Non-Religious Christian Spirituality

the what and the how

What is God’s will for my life?

As a pastor, this is probably the question I hear most, often in anguished tones. When uncertainties overwhelm, when meaning and purpose are just words devoid of meaning and purpose, fear sets in that the life we are living is not the life we ought to be living. Bearable only so long. But in looking for God’s will as an unknown out there somewhere to be found, we have already assumed that it is a what, an object, a fully formed plan in God’s mind. As insurance against the risk of a wrong choice, we want to know in advance what course to follow, what job to take, what school, what spouse, what career. God has the plan but he’s not telling, so we must figure it all out and execute perfectly or our lives will never be what they ought to be. Pressure.

But is God so coy with his will? Does God play hide and seek with the most important thing we need to be fully human? In Aramaic, the language Jesus spoke, the word for will is sebyana, which literally means pleasure, desire, delight, deepest purpose. Turns out God’s will is really his bliss: what delights him and causes pleasure–never separated from himself as object is separated from subject. Turns out that God’s will is not a what at all, but a how, a way of living life always revealing deepest purpose. And there is no doubt about the how of God’s will; he is shouting it from the rooftops, full volume, full extension. To simply leave people better than we found them; to love them as we love ourselves; to forge unity where we encounter separation is everything we’ll ever need to know. The rest is commentary.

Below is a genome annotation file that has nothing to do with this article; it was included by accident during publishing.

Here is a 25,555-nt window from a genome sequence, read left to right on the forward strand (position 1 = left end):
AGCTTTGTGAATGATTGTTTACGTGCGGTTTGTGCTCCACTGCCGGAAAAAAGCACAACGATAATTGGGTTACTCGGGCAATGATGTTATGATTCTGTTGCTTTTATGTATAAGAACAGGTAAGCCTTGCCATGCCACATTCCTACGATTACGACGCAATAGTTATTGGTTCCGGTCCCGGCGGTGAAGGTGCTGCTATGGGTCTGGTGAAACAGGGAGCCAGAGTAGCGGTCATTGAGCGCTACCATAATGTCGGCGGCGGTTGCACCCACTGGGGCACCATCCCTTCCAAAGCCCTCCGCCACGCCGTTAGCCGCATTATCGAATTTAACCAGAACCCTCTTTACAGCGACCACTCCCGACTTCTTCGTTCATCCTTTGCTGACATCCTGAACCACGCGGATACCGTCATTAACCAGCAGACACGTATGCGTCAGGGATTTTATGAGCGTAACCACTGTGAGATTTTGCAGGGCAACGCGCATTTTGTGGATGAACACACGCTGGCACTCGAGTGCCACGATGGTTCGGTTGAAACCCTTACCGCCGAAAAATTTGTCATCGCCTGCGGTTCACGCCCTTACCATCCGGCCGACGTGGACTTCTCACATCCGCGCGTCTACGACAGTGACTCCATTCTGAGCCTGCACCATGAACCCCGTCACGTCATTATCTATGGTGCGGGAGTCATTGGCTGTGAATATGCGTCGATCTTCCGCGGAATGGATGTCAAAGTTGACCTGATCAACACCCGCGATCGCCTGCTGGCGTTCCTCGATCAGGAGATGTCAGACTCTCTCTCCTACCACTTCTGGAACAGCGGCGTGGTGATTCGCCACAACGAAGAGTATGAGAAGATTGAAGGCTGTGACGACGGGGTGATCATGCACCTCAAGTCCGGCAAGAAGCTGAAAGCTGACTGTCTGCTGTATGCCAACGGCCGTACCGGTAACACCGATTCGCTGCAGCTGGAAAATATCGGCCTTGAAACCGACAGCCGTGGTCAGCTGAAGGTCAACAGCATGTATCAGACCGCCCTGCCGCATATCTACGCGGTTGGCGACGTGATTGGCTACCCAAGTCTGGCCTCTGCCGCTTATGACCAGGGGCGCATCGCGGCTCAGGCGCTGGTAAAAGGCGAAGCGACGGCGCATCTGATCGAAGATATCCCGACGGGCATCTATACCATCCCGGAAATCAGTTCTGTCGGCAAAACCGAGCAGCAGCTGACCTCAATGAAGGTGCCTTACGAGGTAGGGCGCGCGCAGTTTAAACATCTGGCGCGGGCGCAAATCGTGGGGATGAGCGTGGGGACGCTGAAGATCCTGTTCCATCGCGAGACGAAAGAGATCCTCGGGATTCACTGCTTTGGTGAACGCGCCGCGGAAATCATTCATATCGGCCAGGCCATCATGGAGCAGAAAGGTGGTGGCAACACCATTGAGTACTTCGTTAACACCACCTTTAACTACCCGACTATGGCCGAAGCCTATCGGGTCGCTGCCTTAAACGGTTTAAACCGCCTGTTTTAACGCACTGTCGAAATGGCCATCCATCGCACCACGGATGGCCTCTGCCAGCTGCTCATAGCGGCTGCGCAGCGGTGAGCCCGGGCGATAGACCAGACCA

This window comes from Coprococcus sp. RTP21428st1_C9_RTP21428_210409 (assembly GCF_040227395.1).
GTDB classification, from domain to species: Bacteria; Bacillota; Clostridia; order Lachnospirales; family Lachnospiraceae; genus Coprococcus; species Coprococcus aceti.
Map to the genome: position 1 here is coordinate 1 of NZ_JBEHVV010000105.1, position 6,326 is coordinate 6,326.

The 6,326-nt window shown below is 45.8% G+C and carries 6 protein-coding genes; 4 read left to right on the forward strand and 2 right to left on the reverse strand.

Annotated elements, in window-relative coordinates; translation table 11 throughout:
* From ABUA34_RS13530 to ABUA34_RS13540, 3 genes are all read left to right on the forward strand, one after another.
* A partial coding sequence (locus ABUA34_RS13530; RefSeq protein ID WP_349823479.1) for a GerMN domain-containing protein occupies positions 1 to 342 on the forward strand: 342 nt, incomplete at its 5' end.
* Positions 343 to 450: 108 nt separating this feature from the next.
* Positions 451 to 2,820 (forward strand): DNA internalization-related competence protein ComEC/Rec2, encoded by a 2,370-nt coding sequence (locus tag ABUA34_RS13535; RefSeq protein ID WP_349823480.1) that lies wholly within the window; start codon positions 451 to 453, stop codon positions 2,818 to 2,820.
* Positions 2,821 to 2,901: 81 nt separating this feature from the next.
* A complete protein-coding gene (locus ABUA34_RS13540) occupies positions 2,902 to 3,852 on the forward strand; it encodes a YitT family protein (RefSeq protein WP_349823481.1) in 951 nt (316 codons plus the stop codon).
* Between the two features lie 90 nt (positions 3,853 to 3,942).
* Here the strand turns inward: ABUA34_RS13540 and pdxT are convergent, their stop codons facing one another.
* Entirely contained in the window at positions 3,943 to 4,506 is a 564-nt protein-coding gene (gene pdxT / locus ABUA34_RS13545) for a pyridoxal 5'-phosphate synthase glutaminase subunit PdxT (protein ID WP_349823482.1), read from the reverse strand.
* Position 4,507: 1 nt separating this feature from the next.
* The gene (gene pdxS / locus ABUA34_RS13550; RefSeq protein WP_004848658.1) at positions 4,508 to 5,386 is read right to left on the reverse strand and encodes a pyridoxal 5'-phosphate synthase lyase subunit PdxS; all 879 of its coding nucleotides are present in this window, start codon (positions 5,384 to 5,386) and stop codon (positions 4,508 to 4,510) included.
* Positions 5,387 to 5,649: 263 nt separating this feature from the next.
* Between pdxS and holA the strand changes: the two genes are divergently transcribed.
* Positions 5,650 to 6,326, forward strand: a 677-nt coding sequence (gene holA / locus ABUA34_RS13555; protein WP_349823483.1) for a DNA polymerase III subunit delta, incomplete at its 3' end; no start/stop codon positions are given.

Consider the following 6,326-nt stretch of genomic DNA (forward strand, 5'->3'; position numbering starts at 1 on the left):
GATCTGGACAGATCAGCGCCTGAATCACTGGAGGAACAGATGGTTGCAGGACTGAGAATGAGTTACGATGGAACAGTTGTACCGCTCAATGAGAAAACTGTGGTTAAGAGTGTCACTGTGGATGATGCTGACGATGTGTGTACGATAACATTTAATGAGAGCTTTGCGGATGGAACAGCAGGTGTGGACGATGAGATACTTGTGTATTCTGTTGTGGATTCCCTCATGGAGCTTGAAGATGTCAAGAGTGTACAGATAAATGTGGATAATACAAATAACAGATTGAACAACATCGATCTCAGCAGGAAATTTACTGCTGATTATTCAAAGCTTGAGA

I don’t know that God cares what we do. But he cares deeply how we do what we do. It’s the how that defines us, not the what. And with the right how, any what will do. But if this is true, then what do we do? What do we choose from all the dizzying array of choices each moment presents? I think Joseph Campbell, the great teacher and writer on comparative religion and mythology said it best:

“My general formula for my students is ‘Follow your bliss.’ Find where it is, and don’t be afraid to follow it.” “…if you do follow your bliss…the life that you ought to be living is the one you are living. Wherever you are—if you are following your bliss, you are enjoying that refreshment, that life within you, all the time. When you can see that, you begin to meet people who are in your field of bliss, and they open doors to you. I say, follow your bliss and don’t be afraid, and doors will open where you didn’t know they were going to be.”

Turns out we mostly get it backward–desperately looking for the life we ought to be living when all along, once the bliss we’re following has become the same as the bliss God is following, then the life we ought to be living is always the one we already are.


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